It was in full political flush before independence. Its growth was inhibited by the ruling power – the British. Since then it was war by other means – politics – till 1983. “Extension of politics by other means”- war- followed. From 2009 it is war under camouflage. Tamils are not naïve to wish for the fruit of war to fall from defeat. The benefits are scrupulously reserved for the victor. In what form?
In the North a show of development with high visibility structures for visitors. To the gilt cage some shine is added. Life is certainly made more tolerable with easier commuting, good communications and the benefits of electricity. Very little is added to economic progress or employment or the quality of life. They are however no substitute for self-government. The Provincial Council is instituted for the purpose of engaging the people in their own governance. But it is negated through Governor’s government, a single orifice that constricts any meaningful development. Where did the Province stand in 2008, assessed through economic and social criteria? LAST in the country. Where does it stand in 2014? LAST in the country.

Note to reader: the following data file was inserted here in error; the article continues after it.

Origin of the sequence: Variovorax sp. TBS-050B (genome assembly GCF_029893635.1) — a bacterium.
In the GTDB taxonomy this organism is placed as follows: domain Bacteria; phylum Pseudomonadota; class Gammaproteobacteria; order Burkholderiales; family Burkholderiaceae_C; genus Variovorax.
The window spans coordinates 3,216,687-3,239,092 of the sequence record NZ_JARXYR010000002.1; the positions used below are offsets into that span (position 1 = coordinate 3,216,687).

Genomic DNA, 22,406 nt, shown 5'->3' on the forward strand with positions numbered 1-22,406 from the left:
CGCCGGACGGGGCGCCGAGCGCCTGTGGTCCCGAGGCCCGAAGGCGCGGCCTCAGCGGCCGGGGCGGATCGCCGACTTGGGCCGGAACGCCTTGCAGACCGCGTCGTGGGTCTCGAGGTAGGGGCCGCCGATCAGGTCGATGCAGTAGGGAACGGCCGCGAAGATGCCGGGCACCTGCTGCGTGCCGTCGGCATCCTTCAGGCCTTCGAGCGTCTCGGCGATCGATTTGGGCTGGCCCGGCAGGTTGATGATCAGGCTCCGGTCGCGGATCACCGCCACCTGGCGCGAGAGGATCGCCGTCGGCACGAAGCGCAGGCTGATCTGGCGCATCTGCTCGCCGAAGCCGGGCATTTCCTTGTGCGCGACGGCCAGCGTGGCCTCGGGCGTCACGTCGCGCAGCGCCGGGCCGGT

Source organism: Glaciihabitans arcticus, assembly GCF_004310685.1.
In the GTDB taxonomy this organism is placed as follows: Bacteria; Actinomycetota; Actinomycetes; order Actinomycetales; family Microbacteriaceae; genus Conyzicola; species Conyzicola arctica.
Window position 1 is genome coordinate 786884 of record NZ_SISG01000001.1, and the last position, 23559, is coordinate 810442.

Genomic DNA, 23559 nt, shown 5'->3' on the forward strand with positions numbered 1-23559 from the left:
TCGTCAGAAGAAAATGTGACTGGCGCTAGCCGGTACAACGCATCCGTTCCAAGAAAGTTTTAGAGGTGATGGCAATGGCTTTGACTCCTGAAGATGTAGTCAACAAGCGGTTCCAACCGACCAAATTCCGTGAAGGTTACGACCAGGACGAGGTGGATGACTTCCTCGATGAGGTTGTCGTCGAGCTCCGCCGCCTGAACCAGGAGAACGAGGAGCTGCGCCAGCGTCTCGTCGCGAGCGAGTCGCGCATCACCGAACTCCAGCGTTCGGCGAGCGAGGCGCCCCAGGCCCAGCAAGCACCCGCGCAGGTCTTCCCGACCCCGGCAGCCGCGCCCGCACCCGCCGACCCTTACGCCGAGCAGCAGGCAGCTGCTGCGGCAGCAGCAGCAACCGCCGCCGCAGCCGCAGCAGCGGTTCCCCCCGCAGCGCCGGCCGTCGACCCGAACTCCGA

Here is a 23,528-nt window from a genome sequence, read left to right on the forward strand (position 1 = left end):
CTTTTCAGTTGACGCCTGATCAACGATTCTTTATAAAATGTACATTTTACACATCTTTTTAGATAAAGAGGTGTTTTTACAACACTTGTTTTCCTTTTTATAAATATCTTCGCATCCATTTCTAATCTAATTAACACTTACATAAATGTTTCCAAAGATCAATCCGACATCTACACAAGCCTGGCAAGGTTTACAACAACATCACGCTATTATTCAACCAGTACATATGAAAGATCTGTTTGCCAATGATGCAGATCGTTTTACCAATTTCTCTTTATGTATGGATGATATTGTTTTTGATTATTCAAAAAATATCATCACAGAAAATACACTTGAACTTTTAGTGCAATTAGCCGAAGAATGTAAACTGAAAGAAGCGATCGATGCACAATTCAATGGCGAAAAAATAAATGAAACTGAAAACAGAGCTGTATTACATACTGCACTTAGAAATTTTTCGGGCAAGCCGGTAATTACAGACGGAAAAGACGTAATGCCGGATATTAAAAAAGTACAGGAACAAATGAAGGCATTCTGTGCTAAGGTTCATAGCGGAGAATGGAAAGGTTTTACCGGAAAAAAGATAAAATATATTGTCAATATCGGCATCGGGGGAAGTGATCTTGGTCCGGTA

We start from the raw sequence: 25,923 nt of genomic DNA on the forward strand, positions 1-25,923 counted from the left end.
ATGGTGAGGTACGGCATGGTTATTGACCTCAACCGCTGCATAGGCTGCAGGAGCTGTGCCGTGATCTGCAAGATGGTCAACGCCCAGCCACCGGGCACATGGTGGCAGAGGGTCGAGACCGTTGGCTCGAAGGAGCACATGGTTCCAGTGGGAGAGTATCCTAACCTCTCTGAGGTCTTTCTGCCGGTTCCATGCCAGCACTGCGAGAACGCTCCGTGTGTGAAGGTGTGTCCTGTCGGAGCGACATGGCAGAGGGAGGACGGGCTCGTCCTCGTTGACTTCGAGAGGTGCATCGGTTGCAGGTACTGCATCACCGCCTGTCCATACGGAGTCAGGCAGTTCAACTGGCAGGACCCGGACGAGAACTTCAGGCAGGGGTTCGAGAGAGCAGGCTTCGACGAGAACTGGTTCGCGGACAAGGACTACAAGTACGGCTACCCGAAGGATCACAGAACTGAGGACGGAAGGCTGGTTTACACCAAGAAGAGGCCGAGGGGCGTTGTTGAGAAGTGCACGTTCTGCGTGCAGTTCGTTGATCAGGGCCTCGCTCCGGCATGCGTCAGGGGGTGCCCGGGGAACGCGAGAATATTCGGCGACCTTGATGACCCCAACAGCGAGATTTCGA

When the Province is circumscribed in every respect by central authority and displays only negative features, what is the attraction for foreign or Diaspora investment? Military infestation was irksome to everybody. Para militaries made it worse. High Security Zones had expelled tens of thousands. Iniquitous land misappropriation has added to displacement. There is no resumption of normality and this is not the way to attract investment or development. Tamils are wont to think that this is by intent and design. Making the investment climate hospitable is the first step in drawing investments to the North.
What the Future Holds
A reputed writer in a recent publication of his has expressed a worthwhile and credible viewpoint. Put in my words, a statesman in the mould of Mandela may have the stature to attempt a change of national consciousness among his people (Sinhala). But he must have a higher vision to be worthy of such a mission.
Having said that, he adds that only President Rajapaksa himself personally can find a way out of this impasse. “However, given the elements that comprise Mahinda Rajapaksa’s consciousness, such atransformation in the southern consciousness is not likely to happen. What is more likely is that Rajapaksa will stoke the southern supremacist consciousness in a downward spiral into a deeper and wider conflict”.
It is difficult not to hold with the writer. If that be the reality, Tamils have to be prepared for a long haul to experience the benefits of peace. It would seem that our path to redemption is not laid out in velvet. Government’s proactive policies, responded to by Tamils with investment, development and economic progress can deflect dire prospects.